One of the most difficult things about being a food writer is giving critique when it’s due, especially when you know the chef personally, and want nothing more than to sing that chef’s praises.
So last week, when I found myself at Justin Yu’s pop-up brunch, Money Cat, which he’d been running in the borrowed Umai space for the last four weeks in collaboration with David Buehrer and Ecky Probanto of Greenway Coffee, his wife and baker Karen Mann, and Sommelier Justin Vann, I found myself in this perplexing situation. Should I tell him what I really thought, or, should I tell him what everyone else seemed to be saying – my brunch companion included — namely, that everything was wonderful?
My friend and I had literally ordered 90% of the food menu, and while I enjoyed half of the dishes, the other half needed some work. The oxtail dish, which had received raves by other diners that very morning, I found so sour and salty that I couldn’t and didn’t eat it. The sauce in the curried frog’s legs dish had this off-putting fishy aftertaste, and the congee, while good texturally, was undersalted and bland.
So when he asked me how everything was, I looked at him and smiled before saying what sounded harsh even to my own ears: “Half of the dishes were really good, but the other half…” I let my eyes tell the story, my expression apologetic.
Yu took it all in stride. “Next time, we’ll do better,” he replied. There were no excuses, just a matter-of-fact look of determination on his face.
My expectations tempered by my experience from last week, I arrived at today’s last installment of Money Cat Brunch to find a completely full house with a wait of about 45 minutes. The servers seemed a bit harried, trying to get in orders, turn over tables and accommodate the steady influx of guests that were spilling into every corner and aisleway of the tiny restaurant space.
Since I knew today would be the Money Cat Brunch’s last hurrah, the two of us ordered with abandon, choosing six plates to share (about $80 worth of food), and much more than we would normally order.
A couple of the dishes we ordered were repeats of ones I’d enjoyed last week. The scallion biscuits with honey-Sriracha butter, a Karen Man creation, was just as good as I remembered. The crispy potatoes tossed with pepper sauce, fried garlic, kewpie mayo and fried egg was a full-on slam-dunk, just like it had been last week, so flavorful and simply delicious.
Where other dishes had left me unimpressed last week, however, this week was an entirely different story. My girlfriend and I bulldozed through course after course, reveling in the uniqueness and delicious composition of each.
My favorite of the day, the steamed egg with chili-miso sauce, fried rice balls, and aromatic herbs, was five-star all the way. Texturally, the somewhat runny, semi-poached, half-translucent egg whites resembled those of a Modernist-style 63 degree sous-vide soft boiled egg. You had to scoop the egg out of the small oval casserole dish to eat it, which would break the egg yolk to create this runny golden-white egg mixture that was simply divine. The chili-miso sauce gave it this flavorful kick, while the Rice-Krispy-like fried rice balls added texture. A-plus, Chef Yu, A-plus.
The brisket braised with pandan leaf, which had sold out the previous week, had a kind of Texan-Japanese-Korean spin that was mind-bogglingly good. “It’s so fresh!” my friend exclaimed as she scooped up the brisket with the romaine lettuce leaf. Basically a Korean-style lettuce wrap dish, the brisket had this part-Texas bbq, part Japanese-ginger flavor that worked together beautifully. Another A-plus in my mind.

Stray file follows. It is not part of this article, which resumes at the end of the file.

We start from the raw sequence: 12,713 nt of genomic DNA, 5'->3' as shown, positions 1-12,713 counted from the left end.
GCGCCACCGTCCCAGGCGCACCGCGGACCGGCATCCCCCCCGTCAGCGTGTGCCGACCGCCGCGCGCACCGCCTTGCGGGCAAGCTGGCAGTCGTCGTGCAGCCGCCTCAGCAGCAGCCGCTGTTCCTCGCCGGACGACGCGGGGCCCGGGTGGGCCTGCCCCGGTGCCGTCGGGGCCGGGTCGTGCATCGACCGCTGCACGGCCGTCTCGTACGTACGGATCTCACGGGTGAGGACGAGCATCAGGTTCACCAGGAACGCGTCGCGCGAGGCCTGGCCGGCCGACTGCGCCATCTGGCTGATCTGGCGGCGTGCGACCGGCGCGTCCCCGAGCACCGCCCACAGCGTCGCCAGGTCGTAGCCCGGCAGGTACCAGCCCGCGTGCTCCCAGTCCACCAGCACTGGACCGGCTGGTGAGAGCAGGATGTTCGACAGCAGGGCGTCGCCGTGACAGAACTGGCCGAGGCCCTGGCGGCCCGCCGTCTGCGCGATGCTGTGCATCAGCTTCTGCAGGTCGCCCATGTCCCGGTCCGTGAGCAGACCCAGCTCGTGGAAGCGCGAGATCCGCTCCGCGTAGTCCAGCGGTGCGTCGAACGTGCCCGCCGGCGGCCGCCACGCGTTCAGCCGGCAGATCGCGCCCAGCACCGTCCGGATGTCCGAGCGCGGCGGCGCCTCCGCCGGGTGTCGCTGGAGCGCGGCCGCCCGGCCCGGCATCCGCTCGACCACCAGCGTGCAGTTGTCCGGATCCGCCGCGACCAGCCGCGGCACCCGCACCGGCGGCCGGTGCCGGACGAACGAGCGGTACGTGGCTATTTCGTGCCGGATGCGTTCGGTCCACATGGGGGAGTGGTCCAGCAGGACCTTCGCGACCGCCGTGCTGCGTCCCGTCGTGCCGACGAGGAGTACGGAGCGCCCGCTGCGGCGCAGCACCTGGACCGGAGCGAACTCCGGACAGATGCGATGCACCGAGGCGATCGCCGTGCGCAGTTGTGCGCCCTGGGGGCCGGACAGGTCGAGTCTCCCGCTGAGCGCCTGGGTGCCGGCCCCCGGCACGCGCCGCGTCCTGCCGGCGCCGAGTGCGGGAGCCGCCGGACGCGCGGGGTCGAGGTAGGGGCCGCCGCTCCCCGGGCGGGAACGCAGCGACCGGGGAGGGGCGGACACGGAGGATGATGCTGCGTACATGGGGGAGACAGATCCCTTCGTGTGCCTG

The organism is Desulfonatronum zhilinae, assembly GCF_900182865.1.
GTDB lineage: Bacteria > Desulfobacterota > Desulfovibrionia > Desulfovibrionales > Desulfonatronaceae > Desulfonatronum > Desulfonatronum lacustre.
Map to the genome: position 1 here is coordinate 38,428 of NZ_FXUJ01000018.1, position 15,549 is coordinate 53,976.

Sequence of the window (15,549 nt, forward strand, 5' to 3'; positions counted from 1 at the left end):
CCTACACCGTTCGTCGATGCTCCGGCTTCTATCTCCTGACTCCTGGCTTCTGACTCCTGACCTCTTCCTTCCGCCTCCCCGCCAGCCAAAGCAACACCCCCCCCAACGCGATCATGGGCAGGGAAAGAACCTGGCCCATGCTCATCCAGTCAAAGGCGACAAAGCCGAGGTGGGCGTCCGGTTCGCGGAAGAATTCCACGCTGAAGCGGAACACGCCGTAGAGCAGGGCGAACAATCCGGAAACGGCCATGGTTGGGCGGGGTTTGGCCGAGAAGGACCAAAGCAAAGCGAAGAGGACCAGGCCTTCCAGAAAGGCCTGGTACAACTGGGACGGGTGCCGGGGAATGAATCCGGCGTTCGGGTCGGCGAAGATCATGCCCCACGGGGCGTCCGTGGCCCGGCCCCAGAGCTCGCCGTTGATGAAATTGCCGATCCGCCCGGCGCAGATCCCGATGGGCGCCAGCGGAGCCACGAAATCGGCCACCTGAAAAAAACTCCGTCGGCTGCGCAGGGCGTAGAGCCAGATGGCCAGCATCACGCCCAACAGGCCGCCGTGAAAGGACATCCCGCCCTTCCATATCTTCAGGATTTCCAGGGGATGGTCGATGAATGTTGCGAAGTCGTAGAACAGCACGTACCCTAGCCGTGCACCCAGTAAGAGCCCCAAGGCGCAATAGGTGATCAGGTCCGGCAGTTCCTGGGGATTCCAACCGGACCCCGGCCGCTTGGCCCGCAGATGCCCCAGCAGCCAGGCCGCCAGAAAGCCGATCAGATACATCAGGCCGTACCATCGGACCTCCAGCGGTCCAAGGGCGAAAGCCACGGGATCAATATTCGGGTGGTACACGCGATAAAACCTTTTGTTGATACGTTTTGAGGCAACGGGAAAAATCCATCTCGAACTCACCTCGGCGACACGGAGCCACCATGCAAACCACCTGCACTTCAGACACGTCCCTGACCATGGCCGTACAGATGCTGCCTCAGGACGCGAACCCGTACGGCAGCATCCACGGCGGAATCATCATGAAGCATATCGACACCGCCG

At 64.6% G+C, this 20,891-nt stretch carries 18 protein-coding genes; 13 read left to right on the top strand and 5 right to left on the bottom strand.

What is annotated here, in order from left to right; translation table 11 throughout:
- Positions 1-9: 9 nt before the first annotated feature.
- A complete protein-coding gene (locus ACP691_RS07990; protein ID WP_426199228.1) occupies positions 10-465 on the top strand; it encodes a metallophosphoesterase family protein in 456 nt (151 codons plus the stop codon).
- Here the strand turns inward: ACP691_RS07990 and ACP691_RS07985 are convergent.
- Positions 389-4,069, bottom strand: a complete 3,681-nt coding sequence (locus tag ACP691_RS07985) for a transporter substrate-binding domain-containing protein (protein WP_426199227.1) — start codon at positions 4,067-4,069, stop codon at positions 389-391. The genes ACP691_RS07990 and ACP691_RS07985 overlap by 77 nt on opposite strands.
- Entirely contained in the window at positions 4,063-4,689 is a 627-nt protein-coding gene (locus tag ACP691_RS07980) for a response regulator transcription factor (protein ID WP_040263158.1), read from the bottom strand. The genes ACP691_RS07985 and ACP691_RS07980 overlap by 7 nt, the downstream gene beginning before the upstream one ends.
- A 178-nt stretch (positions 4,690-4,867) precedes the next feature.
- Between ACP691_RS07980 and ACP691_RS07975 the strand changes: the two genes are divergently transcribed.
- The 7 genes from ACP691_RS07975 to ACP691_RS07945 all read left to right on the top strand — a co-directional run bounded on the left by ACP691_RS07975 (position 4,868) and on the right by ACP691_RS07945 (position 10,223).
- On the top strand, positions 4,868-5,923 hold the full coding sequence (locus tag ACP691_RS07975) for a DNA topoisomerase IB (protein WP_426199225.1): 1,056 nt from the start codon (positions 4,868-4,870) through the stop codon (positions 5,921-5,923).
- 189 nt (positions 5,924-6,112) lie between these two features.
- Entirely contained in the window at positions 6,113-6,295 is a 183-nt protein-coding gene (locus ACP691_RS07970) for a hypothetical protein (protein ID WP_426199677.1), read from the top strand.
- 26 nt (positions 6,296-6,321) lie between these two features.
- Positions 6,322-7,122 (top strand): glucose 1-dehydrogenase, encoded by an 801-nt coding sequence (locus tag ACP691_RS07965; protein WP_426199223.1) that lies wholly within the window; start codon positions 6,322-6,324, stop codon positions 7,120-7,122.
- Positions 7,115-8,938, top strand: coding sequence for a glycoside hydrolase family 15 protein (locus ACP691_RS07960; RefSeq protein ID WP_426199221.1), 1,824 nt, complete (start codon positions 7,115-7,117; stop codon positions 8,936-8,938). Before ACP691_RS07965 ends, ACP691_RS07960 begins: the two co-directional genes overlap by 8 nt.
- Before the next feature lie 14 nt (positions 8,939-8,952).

Where the kobacha squash congee had been a bit lackluster last week, this week’s congee offering with a huge slab of pan-fried Spam, cashews, green onions, bonito flakes and eggs was just a joy to eat. When it arrived at our table, the whisper-thin bonito flakes could be seen moving back and forth, the halved eggs looked just on the shy side of hard-boiled, and the fried spam gave the congee a strong savory component that was rounded out and softened by the nutty-sweet cashew kernels.
This time, when Yu came around, I couldn’t stop myself from gushing enthusiastically. “Everything was delicious,” I told him before he even got a word in edgewise. “Everything was absolutely perfect today.” My dining companion seconded my sentiments, lavishing well-deserved praise on the young chef.
While I lament the fact that Money Cat Brunch will be no more, and say a sad goodbye to one of the most fun pop-ups I’ve ever been to, it is with a heart full of hope that I await the opening of Yu’s highly anticipated Oxheart Restaurant, scheduled to open in the first quarter of 2012 in the space at 1302 Nance, which currently houses Latin Bites Café.
Oxheart, named for a varietal of carrot, tomato, and cabbage, will feature what is described as “a modern American interpretation of regional resources…showcasing a largely ignored diversity of coastal ingredients,” and will offer four and seven-course tasting menus, including a four-course vegetable tasting menu bourne out of Yu’s experience at Green Zebra in Chicago and the Michelin-starred Ubuntu in California. Justin Vann will act as General Manager and beverage director, and Yu’s wife, Karen Man, will head the bread and pastry program.
For more information: Oxheart Restaurant, 1302 Nance, Houston, TX 77002. www.oxhearthouston.com Follow them on Twitter @oxhearthouston
About the author:
Mai Pham covers Restaurants and Fine Dining for lodeplus.com. Click on the subscribe link above to stay up to date with news and events about food in Houston. You can read previous stories here. Pham is also featured on Fox 26 news every other Friday evening at 9pm, where she dishes about food and restaurants in the Houston scene.